Maine’s new law, the Earned Paid Leave Law (MEPL), allows certain Maine workers to build up paid leave time. In businesses that employ more than 10 people, wage earners can now (effective New Year’s Day, 2021) accrue one hour of paid time off for every 40 hours worked, up to five paid days a year. While very small businesses and seasonal employees are exempt, many employees will benefit.
The bill, L.D. 369, An Act Authorizing Earned Employee Leave, was signed into law by Governor Janet Mills last May. At the time, she noted the law “makes it possible to take necessary time off without worrying about losing a day’s pay.”
Uniquely in the United States, Maine’s Earned Paid Leave law does not require the employee’s time off be “sick” leave, but can be taken for any reason by pre-agreement with the employer. Maine’s law is the first in the nation to allow this time off for any reason.
The bill’s sponsor, Rebecca Millett, a former state senator and current state representative for District #30 (Cape Elizabeth), says her original bill was intended to address only “sick” leave, but through the legislative committee process, it evolved to placing no restrictions on the use of the paid time. So, for instance, this bill will let an employee take a paid day to care for a sick relative or take a child to the beach.
There are some parameters, though. Unless there is an immediate necessity, such as illness, accident or other emergency, the employee must notify a supervisor and schedule paid time off ahead of time. Paid leave can accrue up to 40 hours in one year of employment, after the first 120 days, at the rate of pay in force when the leave starts. Further, the employee accepting earned leave will retain health and other workplace benefits already in place.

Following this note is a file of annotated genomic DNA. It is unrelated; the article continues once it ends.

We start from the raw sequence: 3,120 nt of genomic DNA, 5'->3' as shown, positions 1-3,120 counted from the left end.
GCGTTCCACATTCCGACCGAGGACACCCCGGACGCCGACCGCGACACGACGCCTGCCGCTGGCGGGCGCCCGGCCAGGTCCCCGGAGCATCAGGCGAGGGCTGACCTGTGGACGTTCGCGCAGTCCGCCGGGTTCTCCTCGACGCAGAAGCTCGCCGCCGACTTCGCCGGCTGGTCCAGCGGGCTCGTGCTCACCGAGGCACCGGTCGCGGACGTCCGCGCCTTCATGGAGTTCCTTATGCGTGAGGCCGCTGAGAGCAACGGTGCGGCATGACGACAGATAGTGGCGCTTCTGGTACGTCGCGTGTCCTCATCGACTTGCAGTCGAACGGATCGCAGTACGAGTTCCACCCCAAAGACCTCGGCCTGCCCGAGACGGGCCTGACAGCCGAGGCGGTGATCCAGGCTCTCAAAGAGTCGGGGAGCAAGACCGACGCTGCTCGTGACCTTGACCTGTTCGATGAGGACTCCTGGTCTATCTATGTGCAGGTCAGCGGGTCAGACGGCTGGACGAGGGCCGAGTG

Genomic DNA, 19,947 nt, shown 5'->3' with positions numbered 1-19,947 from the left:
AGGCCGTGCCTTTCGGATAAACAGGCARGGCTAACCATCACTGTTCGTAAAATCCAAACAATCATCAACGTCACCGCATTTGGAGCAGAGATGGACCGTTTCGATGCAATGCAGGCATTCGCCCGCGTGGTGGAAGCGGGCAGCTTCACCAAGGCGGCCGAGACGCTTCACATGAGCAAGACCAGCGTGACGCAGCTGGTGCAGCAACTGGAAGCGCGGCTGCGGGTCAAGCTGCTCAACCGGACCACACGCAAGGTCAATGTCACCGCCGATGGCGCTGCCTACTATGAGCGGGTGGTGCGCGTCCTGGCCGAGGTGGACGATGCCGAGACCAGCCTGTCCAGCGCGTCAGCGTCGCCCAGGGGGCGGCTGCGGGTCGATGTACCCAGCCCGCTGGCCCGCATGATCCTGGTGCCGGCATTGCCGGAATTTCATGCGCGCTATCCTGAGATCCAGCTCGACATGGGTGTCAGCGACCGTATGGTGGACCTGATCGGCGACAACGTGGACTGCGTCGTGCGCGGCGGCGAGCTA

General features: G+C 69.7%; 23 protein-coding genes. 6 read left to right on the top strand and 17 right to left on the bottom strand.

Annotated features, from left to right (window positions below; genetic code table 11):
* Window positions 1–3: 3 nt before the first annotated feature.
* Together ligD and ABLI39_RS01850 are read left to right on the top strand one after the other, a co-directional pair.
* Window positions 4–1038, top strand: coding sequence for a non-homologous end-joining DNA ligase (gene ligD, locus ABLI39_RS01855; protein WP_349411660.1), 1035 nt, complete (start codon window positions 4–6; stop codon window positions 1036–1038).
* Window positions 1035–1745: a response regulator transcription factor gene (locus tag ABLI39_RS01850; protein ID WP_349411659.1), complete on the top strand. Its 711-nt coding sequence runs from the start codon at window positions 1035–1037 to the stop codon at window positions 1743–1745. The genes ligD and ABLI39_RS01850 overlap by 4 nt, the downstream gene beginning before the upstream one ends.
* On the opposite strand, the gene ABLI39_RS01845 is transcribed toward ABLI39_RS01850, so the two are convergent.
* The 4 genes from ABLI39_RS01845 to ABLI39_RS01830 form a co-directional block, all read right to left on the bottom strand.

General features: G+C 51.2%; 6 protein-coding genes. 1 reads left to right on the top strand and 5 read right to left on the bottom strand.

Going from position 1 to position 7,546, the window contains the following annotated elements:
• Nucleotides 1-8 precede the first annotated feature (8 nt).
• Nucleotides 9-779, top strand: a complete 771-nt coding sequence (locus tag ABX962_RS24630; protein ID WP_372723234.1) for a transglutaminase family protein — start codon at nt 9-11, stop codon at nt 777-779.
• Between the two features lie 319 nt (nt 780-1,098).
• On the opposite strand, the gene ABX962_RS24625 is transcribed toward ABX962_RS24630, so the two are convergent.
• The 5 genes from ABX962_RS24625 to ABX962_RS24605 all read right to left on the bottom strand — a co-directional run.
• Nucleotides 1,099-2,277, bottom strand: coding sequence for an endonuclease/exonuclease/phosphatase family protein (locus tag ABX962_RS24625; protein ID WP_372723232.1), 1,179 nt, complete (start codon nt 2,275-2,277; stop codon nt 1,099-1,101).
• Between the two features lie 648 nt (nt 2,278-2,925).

During the legislative process for MEPL, comments from public hearings affected some amendments and led to the current reading of the bill. There were over 80 individuals and representatives of organizations testifying, some in favor of the bill, some speaking forcefully against it. The reasons of those in support, who ranged from officers of large corporations to café owners, from farmers to single moms, were largely focused around family values such as parents being able to take care of sick children without losing pay or the employee being able to stay home if ill themselves. The reasoning of those against the bill was largely economic – the cost of paying someone who was not working, often while at the same time paying a fill-in at the job.
In the end, thanks to a cooperative bipartisan effort, the two sides reached a compromise which both supports working families and reduces the concerns of businessowners.
The Maine Department of Labor is responsible for implementing and enforcing the MEPL and reporting back to the Legislature. The law preempts any similar local laws in the state. LD 369 results in making paid leave available to 85 percent of Maine workers in businesses with over 10 employees. Maine is now one of 15 states nationwide that have mandatory paid leave with Maine’s being the only one not restricted to emergencies.
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